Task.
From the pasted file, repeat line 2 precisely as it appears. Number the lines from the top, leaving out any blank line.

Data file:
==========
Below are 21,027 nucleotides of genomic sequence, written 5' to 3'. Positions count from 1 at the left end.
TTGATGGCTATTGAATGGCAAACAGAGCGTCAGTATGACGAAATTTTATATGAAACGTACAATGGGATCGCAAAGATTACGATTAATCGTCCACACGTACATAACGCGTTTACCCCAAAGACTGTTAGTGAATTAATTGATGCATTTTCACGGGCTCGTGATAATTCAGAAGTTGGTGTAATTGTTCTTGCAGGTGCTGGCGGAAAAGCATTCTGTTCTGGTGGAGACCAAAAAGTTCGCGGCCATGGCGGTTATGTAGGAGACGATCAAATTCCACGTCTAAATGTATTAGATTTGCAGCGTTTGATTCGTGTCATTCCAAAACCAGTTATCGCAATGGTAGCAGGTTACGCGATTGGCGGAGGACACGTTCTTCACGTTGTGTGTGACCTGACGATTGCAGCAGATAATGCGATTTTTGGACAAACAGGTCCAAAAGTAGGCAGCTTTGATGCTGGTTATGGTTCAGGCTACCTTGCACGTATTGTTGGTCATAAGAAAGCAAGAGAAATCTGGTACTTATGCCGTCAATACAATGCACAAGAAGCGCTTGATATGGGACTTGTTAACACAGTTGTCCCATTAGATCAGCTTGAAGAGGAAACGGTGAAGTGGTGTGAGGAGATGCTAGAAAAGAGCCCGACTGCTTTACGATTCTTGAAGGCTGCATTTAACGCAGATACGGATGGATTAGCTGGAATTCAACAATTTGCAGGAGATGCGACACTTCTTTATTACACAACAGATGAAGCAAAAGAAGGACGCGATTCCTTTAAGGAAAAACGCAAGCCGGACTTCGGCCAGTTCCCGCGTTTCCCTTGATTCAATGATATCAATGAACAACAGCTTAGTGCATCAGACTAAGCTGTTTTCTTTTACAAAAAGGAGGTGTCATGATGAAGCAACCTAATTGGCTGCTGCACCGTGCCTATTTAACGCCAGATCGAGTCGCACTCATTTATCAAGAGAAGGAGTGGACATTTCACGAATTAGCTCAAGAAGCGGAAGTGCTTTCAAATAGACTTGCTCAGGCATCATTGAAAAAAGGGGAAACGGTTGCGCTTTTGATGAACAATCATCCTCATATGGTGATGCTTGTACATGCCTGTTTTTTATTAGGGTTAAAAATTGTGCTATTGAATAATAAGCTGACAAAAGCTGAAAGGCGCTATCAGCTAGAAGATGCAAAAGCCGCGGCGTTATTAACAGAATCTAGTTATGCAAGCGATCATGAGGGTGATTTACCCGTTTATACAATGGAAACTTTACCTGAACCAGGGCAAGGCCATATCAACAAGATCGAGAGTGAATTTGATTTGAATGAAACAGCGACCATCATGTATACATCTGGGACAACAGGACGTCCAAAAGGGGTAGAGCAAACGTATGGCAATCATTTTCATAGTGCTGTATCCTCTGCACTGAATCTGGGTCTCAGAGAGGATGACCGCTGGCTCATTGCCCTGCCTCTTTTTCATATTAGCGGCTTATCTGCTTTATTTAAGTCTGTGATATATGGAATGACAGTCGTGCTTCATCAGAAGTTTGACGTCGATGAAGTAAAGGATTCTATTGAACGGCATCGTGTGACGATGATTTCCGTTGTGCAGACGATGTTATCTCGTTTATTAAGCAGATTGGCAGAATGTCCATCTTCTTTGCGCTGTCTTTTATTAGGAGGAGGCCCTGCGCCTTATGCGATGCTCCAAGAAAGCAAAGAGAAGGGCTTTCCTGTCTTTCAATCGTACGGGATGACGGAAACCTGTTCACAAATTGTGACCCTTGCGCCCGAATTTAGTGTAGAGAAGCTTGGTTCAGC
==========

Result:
TTGATGGCTATTGAATGGCAAACAGAGCGTCAGTATGACGAAATTTTATATGAAACGTACAATGGGATCGCAAAGATTACGATTAATCGTCCACACGTACATAACGCGTTTACCCCAAAGACTGTTAGTGAATTAATTGATGCATTTTCACGGGCTCGTGATAATTCAGAAGTTGGTGTAATTGTTCTTGCAGGTGCTGGCGGAAAAGCATTCTGTTCTGGTGGAGACCAAAAAGTTCGCGGCCATGGCGGTTATGTAGGAGACGATCAAATTCCACGTCTAAATGTATTAGATTTGCAGCGTTTGATTCGTGTCATTCCAAAACCAGTTATCGCAATGGTAGCAGGTTACGCGATTGGCGGAGGACACGTTCTTCACGTTGTGTGTGACCTGACGATTGCAGCAGATAATGCGATTTTTGGACAAACAGGTCCAAAAGTAGGCAGCTTTGATGCTGGTTATGGTTCAGGCTACCTTGCACGTATTGTTGGTCATAAGAAAGCAAGAGAAATCTGGTACTTATGCCGTCAATACAATGCACAAGAAGCGCTTGATATGGGACTTGTTAACACAGTTGTCCCATTAGATCAGCTTGAAGAGGAAACGGTGAAGTGGTGTGAGGAGATGCTAGAAAAGAGCCCGACTGCTTTACGATTCTTGAAGGCTGCATTTAACGCAGATACGGATGGATTAGCTGGAATTCAACAATTTGCAGGAGATGCGACACTTCTTTATTACACAACAGATGAAGCAAAAGAAGGACGCGATTCCTTTAAGGAAAAACGCAAGCCGGACTTCGGCCAGTTCCCGCGTTTCCCTTGATTCAATGATATCAATGAACAACAGCTTAGTGCATCAGACTAAGCTGTTTTCTTTTACAAAAAGGAGGTGTCATGATGAAGCAACCTAATTGGCTGCTGCACCGTGCCTATTTAACGCCAGATCGAGTCGCACTCATTTATCAAGAGAAGGAGTGGACATTTCACGAATTAGCTCAAGAAGCGGAAGTGCTTTCAAATAGACTTGCTCAGGCATCATTGAAAAAAGGGGAAACGGTTGCGCTTTTGATGAACAATCATCCTCATATGGTGATGCTTGTACATGCCTGTTTTTTATTAGGGTTAAAAATTGTGCTATTGAATAATAAGCTGACAAAAGCTGAAAGGCGCTATCAGCTAGAAGATGCAAAAGCCGCGGCGTTATTAACAGAATCTAGTTATGCAAGCGATCATGAGGGTGATTTACCCGTTTATACAATGGAAACTTTACCTGAACCAGGGCAAGGCCATATCAACAAGATCGAGAGTGAATTTGATTTGAATGAAACAGCGACCATCATGTATACATCTGGGACAACAGGACGTCCAAAAGGGGTAGAGCAAACGTATGGCAATCATTTTCATAGTGCTGTATCCTCTGCACTGAATCTGGGTCTCAGAGAGGATGACCGCTGGCTCATTGCCCTGCCTCTTTTTCATATTAGCGGCTTATCTGCTTTATTTAAGTCTGTGATATATGGAATGACAGTCGTGCTTCATCAGAAGTTTGACGTCGATGAAGTAAAGGATTCTATTGAACGGCATCGTGTGACGATGATTTCCGTTGTGCAGACGATGTTATCTCGTTTATTAAGCAGATTGGCAGAATGTCCATCTTCTTTGCGCTGTCTTTTATTAGGAGGAGGCCCTGCGCCTTATGCGATGCTCCAAGAAAGCAAAGAGAAGGGCTTTCCTGTCTTTCAATCGTACGGGATGACGGAAACCTGTTCACAAATTGTGACCCTTGCGCCCGAATTTAGTGTAGAGAAGCTTGGTTCAGC